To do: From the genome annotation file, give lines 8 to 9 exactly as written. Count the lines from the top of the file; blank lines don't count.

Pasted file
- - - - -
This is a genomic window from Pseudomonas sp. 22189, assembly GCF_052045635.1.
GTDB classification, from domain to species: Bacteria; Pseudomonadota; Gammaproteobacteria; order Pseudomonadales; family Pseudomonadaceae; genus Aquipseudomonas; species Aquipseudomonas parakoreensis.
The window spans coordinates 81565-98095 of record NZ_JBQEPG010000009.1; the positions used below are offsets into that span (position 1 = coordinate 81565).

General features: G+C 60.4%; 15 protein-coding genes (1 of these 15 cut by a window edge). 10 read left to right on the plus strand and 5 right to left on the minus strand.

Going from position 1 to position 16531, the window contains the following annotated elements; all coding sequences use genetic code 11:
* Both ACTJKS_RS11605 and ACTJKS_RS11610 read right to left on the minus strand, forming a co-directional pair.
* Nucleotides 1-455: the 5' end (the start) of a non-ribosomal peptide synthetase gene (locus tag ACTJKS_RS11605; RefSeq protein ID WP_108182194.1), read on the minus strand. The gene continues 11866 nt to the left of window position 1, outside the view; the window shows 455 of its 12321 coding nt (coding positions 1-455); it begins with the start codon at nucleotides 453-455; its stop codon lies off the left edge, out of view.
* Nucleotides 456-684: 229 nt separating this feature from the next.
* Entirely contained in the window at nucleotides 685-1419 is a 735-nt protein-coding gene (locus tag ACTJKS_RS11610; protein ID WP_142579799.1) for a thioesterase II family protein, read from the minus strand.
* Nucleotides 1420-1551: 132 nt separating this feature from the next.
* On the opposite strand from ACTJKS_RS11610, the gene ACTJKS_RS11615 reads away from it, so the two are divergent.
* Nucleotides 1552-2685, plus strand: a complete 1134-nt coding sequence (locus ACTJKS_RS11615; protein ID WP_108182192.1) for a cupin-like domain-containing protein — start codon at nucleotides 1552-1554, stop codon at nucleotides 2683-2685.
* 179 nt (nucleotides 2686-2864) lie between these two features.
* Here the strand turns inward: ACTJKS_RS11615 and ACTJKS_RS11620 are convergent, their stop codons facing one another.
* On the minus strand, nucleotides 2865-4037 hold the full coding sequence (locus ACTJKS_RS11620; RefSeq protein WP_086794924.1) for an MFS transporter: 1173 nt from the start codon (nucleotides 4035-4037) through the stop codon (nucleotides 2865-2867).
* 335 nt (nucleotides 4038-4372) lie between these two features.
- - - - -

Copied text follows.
* Nucleotides 456-684: 229 nt separating this feature from the next.
* Entirely contained in the window at nucleotides 685-1419 is a 735-nt protein-coding gene (locus tag ACTJKS_RS11610; protein ID WP_142579799.1) for a thioesterase II family protein, read from the minus strand.